Building a Sustainable Future

Examining smart and environmentally friendly technologies and methods, such as biodiesel, green buildings, natural power, energy efficient appliances and many others that take a minimal toll on the environment, in order to inform and help make our future a sustainable one.

Tuesday, September 12, 2006

LEED Building Olympics: Platinum, Gold, Silver: Part 3

Previously, I took a look at the basic tenants of LEED certifications, and then a bit later I examined the building fundamentals a bit more in detail, seeing what builders and urban planners might work towards to help gain progress toward a platinum LEED certification.

This time around, I'd like to tour some of some buildings that have managed to attain a LEED certification to get an idea of what sorts of things the builders have done to implement LEED standards in their projects.

1. The Mattress Factory, and Cherry Parkes building, University of Washington, Tacoma.
LEED Certification: Silver
These 100-year old buildings showcase their LEED certification points in a number of ways:
- Water reduction achieved through use of ultra-low flow plumbing

- Over 58% of building materials were recycled

- Use of wall plantings to mitigate heating/cooling costs

- High performance glazing utilized to optimize energy efficiency

2. 8800 Page, Missouri
LEED Certification: Platinum
This amazing office building receieved the highest LEED Certification point score in the world: 60 points! The achievements by the building team were quite noteable, listing only a few here:

- Innovative Wastewater Technologies: A rainwater catchment system was designed to eliminate the need to use potable water for sewage conveyance. This system incorporates a cistern that captures rainwater from the garage roof; stores, filters and then uses it for sewage conveyance.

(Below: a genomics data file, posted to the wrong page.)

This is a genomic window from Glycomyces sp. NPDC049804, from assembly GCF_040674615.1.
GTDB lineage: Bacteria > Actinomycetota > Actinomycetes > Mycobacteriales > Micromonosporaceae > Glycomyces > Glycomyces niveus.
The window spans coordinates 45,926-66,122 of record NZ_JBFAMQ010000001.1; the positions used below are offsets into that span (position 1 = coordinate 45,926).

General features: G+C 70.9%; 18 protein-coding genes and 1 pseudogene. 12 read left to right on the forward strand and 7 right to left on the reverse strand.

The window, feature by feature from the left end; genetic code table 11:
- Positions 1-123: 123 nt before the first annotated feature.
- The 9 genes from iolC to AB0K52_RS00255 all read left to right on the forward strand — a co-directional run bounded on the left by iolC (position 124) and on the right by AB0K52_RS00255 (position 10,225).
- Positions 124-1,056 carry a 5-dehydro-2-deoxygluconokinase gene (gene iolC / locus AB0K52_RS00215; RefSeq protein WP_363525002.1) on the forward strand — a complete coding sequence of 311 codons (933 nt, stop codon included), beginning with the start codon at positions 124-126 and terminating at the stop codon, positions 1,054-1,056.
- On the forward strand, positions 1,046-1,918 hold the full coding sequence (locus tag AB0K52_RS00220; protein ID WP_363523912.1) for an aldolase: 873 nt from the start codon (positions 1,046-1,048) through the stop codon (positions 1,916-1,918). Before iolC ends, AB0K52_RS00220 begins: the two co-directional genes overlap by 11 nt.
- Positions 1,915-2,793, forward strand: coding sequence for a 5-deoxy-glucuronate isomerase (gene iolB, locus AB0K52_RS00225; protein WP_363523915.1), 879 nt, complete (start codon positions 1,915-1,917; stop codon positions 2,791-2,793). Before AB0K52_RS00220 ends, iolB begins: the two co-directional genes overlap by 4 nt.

- Energy Recovery: An energy recovery system incorporated into the HVAC system extracts heat from the air without the need to re-circulate stale air. The building has operable windows: motor-controlled in the clerestory; manually operated on the first and second floors.

- Daylighting and Views: Research indicates visual exposure to the outdoors produces significant, quick recovery from stress. Virtually 100% of our employees have a direct view to the outdoors while seated at their workstation.

3. Engineering And Computational Sciences Building, Old Dominion University, Virginia
LEED Certification: Basic
This interesting, brand-new lab features a number of innovative LEED progressions, such as:
- No parking lots are being paved for the new building. The building integrates bicycle storage areas and alternative fuel recharging stations for futuristic vehicles.

- Native, drought-resistant plants and efficient drip irrigation will reduce the amount of water needed for landscaping. Efficient plumbing systems are expected to cut water use inside the building by 20 percent.

- Increased insulation, external sun-shading, windows that increase day-lighting and other innovations that increase the efficiency of mechanical systems should cut the building's energy demands by 20 percent.

4. Yesler Community Center, Seattle, Washington
LEED Certification: Silver
This community building showcases a number of different LEED methods, showing that sustainability can be a normal part of the public sector as well as the private one:
- 30% reduction in overall water use than a conventional building (achieved
through water efficient landscaping and efficient fixtures)

- Extensive shading on the south side to reduce summer solar gain

- Carbon Dioxide Monitoring

- Increased effectiveness of ventilation (operable windows that have been sized and
located using computer modeling)

Certainly, each of these facilities we've looked at today features an extensive number of LEED features in addition to those we've seen. Hopefully, as builders and residents alike see the monetary and sustainability advantages of building according to LEED standards, we will continue to see an increasing number of green buildings constructed over time, both from scratch and from "re-cycled" older buildings.

Categories: LEED, architecture


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